This article was published in Australian Dictionary of Biography, Volume 8, (MUP), 1981
James Peter Franki (1843-1924), engineer and shipbuilder, was born on 27 November 1843 at Coglio, Switzerland, son of Martin Franki, builder and farmer; he came to Sydney aboard the Ledunia in 1855, and was educated at St Philip's School, Church Hill. Apprenticed for five years in the engineering and shipbuilding firm of P. N. Russell & Co., Darling Harbour, he then worked with the Fitzroy Ironworks Co. at Mittagong and on railway construction projects with Mark Faviel. On 9 January 1867 he joined Macarthur & Co. which was then operating at Waterview Bay, Balmain; he started as chief engineering draughtsman, was promoted to manager on Thomas Macarthur's death in 1869, and appointed general manager when the dockyard became a public company in 1872 under the name Mort's Dock & Engineering Co. Ltd. He was naturalized in 1875.
The spectacular development of shipbuilding at Mort's Dock (the largest privately owned dry dock in the southern hemisphere) continued from 1878 under the able control of Franki. When he joined it, about 200 men were employed; by 1915 the company's three docks—Waterview dock, Woolwich dock and Jubilee dock—and its engineering establishment at Woolwich, had more than exceeded 1000, sometimes up to 1500. Franki was managing director from 1915 until his retirement in 1923 when he was made an honorary director.
Fiery, known for his 'keen brain and farseeing eye', he deplored the introduction of the arbitration system and stressed that friendliness and understanding were the essential ingredients for industrial peace. He was an early advocate, with Mort, of worker participation: in 1873 foremen at the dockyard became shareholders in the company, but the rank and file found it impossible to take up shares, and his experiment was a failure. He was also a constant advocate of the policy that Australia should build and man its own ships, both mercantile and naval.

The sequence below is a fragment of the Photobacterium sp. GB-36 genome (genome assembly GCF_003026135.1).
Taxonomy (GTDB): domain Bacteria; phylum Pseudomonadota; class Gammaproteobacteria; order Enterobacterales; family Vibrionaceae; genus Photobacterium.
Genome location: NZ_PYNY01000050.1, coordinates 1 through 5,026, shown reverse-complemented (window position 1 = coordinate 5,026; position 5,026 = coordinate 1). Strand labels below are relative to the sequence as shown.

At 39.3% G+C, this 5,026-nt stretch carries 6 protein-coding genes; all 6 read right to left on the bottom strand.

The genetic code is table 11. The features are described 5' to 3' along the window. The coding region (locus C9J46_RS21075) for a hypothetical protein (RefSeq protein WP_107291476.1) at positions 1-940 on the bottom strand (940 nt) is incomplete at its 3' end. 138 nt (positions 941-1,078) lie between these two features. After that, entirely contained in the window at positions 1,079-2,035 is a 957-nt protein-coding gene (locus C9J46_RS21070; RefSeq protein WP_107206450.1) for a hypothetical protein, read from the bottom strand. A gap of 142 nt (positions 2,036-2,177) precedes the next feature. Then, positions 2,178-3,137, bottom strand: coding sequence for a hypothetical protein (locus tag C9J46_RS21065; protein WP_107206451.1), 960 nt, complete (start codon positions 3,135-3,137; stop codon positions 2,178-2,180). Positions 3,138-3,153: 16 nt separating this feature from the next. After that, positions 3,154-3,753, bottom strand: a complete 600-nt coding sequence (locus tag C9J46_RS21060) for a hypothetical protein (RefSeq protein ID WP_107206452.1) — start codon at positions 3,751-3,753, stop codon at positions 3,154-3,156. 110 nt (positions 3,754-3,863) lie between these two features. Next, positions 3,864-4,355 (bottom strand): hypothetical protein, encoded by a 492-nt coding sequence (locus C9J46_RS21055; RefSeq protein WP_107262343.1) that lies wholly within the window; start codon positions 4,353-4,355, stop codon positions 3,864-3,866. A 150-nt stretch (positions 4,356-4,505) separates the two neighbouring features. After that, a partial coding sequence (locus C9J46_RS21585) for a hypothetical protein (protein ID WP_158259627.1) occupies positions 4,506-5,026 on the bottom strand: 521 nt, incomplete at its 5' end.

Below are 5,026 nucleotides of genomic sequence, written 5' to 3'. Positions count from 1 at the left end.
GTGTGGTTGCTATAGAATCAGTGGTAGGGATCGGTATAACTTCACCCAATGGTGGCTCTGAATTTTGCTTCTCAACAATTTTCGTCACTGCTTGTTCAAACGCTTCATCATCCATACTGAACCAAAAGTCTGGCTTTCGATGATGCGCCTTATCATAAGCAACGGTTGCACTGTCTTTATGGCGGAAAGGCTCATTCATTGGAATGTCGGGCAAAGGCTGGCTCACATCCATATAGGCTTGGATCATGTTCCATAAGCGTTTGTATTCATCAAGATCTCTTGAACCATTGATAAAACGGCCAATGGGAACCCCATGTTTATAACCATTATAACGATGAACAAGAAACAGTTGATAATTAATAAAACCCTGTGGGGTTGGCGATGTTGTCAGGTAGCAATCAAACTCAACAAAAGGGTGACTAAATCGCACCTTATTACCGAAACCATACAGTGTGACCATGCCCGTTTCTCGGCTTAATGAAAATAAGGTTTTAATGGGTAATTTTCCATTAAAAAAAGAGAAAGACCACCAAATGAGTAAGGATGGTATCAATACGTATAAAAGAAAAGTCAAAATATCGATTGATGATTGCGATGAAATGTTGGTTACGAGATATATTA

Commissioner for New South Wales for the 1888 Melbourne Centennial International Exhibition, Franki was for over thirty years president of the New South Wales Iron Trades Employers' Association, and a member of the Employers' Federation, Chamber of Manufactures and Chamber of Commerce. A member of the Institution of Mechanical Engineers, London, he was a founding member of the Engineering Association of New South Wales (1870) and of the Institution of Engineers, Australia and a fellow of the Royal Colonial Institution. He was chairman of the Commonwealth Munitions Committee before 1917.
A resident of Balmain for over fifty years he was an alderman in 1883, a justice of the peace from 1886 and a generous benefactor of local sporting and community associations. A Mason, he belonged to the Millions Club of New South Wales and the National Club. He married first Priscilla Scoles on 23 December 1869 at St Philip's Church of England, Sydney, and after her death in 1881, Bessie Johnson, on 4 October 1882 at Christ Church, Castlemaine, Victoria. Franki died at Balmain on 24 January 1924 of arteriosclerosis, and was buried in the Anglican cemetery at South Head. He was survived by one son and six daughters of his first marriage and one son of his second. Three sons predeceased him including Stirling Napier who died at Pozières in 1916. His estate was valued for probate at £50,146. The J. P. Franki memorial gold medal was initiated at the Sydney Technical College in 1923.
J. M. Antill, 'Franki, James Peter (1843–1924)', Australian Dictionary of Biography, National Centre of Biography, Australian National University, http://adb.anu.edu.au/biography/franki-james-peter-6233/text10725, published first in hardcopy 1981, accessed online 28 January 2015.
This article was first published in hardcopy in Australian Dictionary of Biography, Volume 8, (MUP), 1981